Washing the horses down at the riverside at Appleby was a lot of fun with kids riding and swimming their cobs. The weather was extremely hot and the horses seem to enjoy bathing in the river.
were hands on washing cobs and given some secret tips about the
care and presentation of feather!
We led the cobs from Fair Hill down to the river and then back up which was fun.
An absolute hive of activity, you certainly have to have your wits about you the entire time at Appleby Fair to avoid injury or even being run over from where you stand! Negotiations and deals being done from all over, horses changing hands, gear being auctioned and we had rides in wagons from the river up to Fair Hill given that my heart was in my mouth the entire way. Certainly feel extremely vulnerable as a passenger in those carts with that hive of activity around you!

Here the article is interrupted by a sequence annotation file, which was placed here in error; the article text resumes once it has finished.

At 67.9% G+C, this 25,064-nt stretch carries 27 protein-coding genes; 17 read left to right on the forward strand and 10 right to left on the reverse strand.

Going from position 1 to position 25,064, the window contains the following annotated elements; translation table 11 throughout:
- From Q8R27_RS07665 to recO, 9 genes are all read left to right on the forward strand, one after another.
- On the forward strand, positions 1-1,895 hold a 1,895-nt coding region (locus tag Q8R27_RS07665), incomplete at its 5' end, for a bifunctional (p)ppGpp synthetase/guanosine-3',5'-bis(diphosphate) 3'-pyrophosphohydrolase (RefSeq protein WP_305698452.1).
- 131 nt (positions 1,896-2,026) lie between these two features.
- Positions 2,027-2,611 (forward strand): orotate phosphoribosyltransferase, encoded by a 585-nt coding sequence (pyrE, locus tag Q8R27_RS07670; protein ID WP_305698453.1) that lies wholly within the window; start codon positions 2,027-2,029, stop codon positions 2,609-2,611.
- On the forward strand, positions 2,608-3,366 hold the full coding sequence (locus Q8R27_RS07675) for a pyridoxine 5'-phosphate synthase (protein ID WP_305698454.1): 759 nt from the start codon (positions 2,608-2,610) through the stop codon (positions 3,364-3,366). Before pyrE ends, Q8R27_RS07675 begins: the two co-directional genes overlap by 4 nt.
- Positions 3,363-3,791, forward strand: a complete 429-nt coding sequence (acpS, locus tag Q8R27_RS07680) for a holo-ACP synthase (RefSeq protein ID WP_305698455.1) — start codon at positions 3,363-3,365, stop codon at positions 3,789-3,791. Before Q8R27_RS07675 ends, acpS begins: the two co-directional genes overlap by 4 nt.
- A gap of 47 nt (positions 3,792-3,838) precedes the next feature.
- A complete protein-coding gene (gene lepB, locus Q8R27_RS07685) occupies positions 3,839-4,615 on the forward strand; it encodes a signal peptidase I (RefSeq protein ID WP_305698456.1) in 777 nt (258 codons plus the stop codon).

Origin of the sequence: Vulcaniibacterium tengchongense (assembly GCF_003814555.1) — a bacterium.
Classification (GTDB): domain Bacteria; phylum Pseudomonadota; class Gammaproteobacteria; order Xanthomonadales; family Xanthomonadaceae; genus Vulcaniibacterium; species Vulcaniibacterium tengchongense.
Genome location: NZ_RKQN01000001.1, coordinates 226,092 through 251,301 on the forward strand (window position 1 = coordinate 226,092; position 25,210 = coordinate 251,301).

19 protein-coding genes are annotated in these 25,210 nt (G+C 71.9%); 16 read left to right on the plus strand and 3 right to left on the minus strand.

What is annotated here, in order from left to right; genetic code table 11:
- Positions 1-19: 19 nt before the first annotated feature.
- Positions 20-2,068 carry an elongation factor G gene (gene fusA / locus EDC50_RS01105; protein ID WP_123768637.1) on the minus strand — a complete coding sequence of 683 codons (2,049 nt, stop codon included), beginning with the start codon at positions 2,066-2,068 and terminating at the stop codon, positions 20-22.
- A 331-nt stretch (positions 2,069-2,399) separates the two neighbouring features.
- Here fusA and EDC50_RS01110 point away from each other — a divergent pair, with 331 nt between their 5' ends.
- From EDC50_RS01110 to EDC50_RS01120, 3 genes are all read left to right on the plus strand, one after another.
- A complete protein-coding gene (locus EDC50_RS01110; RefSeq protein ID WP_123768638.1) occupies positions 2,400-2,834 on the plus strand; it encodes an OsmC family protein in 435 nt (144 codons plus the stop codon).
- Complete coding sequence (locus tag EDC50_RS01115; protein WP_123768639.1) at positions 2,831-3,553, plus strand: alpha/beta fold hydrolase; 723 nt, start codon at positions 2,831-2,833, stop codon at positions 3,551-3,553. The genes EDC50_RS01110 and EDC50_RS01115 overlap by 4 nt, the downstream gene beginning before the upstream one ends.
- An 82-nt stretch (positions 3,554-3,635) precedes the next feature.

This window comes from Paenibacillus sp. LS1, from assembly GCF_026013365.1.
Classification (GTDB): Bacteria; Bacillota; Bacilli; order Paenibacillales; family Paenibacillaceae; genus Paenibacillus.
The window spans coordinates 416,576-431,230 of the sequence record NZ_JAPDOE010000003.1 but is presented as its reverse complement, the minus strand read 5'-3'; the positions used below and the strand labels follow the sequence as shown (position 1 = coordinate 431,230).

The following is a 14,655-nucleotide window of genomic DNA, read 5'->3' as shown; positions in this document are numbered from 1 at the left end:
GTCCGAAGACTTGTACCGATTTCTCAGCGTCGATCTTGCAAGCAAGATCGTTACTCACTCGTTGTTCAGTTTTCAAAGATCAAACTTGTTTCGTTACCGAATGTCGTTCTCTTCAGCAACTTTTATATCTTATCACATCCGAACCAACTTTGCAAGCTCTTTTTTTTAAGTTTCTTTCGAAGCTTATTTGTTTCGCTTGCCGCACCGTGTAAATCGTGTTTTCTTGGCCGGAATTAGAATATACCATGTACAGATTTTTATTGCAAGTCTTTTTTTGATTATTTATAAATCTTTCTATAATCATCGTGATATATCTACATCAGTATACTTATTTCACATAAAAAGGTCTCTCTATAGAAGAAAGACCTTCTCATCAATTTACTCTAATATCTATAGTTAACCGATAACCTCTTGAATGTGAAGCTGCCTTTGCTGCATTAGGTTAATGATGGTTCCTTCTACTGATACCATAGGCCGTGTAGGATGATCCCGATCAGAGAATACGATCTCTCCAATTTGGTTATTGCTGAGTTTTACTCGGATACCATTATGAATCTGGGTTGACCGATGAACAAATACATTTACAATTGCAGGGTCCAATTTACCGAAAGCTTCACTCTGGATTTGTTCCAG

Then hopping out of the cart with the horse still walking,
jammed up behind a truck, car hard up behind it, the horse
rearing in anticipation of its journey, and so it goes on.
From Day one we stumbled across fields littered with Gypsy Cobs at Appleby. We tracked down and sought permission from the breeders/owners so we literally walked through fields photographing on a daily basis. I made this my daily mission to visit the fields every morning, it was a good few mile as a round trip and good for fitness!
The Gypsy Cobs all welcomed me daily, what magnificent horses and termperaments.